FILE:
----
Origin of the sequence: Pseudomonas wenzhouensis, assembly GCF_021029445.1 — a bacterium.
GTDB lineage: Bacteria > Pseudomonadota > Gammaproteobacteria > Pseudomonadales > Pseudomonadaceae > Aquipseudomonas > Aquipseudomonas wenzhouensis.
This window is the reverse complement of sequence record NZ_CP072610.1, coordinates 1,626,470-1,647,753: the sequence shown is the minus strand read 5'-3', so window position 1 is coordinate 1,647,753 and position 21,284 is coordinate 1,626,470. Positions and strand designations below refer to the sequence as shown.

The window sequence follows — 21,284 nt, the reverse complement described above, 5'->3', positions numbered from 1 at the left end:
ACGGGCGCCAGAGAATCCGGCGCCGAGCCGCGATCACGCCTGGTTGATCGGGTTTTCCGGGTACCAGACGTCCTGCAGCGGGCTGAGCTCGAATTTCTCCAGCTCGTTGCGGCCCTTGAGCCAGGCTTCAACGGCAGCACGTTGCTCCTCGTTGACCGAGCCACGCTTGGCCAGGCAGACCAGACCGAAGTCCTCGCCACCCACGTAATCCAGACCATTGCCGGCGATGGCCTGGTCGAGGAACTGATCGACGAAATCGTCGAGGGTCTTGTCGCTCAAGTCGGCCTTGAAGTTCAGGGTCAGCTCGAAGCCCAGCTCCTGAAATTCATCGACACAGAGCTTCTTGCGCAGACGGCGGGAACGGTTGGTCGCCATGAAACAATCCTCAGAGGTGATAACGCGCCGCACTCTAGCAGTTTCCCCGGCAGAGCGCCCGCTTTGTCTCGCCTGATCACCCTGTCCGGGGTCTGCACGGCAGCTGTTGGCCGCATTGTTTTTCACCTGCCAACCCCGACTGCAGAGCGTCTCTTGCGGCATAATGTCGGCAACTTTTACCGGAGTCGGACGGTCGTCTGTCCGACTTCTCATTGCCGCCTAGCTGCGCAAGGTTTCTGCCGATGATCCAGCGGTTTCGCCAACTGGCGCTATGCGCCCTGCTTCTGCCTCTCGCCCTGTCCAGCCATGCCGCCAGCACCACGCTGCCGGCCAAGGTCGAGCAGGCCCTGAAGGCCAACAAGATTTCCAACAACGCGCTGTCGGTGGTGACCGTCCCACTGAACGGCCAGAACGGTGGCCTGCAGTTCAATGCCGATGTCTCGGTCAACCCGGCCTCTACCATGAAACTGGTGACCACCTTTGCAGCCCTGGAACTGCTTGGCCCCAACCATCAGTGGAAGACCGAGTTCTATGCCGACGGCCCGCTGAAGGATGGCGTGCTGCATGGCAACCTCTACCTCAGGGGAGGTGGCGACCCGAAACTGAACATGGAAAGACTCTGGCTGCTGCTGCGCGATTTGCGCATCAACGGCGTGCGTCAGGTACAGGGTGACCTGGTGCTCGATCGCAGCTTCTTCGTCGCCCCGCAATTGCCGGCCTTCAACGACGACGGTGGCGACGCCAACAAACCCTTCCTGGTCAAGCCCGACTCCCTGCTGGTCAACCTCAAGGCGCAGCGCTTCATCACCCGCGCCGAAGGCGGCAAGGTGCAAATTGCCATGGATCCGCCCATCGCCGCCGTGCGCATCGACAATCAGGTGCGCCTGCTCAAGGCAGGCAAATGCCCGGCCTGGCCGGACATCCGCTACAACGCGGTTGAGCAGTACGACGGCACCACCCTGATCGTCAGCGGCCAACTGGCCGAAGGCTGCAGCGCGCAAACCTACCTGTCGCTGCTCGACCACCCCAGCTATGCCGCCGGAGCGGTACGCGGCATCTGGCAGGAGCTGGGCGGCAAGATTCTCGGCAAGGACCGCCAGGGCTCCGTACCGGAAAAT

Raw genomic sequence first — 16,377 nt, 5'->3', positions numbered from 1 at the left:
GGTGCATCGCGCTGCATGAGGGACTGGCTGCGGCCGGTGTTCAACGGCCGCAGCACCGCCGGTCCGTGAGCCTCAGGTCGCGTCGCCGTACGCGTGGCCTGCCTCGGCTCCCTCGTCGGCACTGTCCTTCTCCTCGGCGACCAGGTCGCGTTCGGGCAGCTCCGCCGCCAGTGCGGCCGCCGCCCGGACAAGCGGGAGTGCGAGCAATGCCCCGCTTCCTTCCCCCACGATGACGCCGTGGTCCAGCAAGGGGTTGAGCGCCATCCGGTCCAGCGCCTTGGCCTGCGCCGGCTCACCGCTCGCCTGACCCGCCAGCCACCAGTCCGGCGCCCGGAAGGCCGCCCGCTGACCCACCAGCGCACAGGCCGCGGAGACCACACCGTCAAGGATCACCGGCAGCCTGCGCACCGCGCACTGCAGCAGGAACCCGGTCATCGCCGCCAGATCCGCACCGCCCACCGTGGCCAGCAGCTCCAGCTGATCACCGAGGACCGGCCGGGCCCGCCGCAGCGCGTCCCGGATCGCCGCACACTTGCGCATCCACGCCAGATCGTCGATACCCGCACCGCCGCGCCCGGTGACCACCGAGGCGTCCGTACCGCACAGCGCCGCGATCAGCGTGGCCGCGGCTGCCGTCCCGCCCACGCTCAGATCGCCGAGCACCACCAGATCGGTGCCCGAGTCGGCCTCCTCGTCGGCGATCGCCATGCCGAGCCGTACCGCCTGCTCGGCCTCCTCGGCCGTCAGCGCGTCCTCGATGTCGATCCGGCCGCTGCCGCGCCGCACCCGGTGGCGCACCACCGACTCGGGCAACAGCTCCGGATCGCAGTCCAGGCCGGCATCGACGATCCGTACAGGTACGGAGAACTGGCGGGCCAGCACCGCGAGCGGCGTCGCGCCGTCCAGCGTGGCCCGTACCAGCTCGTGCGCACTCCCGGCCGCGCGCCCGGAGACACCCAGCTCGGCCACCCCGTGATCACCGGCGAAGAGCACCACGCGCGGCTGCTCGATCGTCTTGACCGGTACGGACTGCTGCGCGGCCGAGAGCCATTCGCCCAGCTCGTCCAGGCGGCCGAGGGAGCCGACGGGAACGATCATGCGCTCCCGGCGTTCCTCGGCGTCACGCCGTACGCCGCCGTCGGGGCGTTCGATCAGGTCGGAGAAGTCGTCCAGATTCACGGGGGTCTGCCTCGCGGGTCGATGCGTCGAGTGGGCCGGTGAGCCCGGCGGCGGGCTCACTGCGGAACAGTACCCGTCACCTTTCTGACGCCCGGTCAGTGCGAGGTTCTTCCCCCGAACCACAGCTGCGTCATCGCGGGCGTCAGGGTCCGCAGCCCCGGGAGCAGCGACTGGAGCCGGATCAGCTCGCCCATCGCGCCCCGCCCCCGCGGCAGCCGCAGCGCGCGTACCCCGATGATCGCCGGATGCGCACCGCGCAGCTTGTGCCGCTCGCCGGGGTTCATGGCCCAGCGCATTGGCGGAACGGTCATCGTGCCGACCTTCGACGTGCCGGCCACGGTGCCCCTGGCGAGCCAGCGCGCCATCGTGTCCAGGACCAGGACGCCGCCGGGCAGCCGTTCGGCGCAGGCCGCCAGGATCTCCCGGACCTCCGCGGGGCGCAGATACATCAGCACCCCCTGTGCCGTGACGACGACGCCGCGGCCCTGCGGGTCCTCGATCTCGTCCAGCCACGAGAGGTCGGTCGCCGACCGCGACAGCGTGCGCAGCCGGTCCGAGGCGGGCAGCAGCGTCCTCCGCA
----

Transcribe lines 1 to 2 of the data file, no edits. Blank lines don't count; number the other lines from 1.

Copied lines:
Origin of the sequence: Pseudomonas wenzhouensis, assembly GCF_021029445.1 — a bacterium.
GTDB lineage: Bacteria > Pseudomonadota > Gammaproteobacteria > Pseudomonadales > Pseudomonadaceae > Aquipseudomonas > Aquipseudomonas wenzhouensis.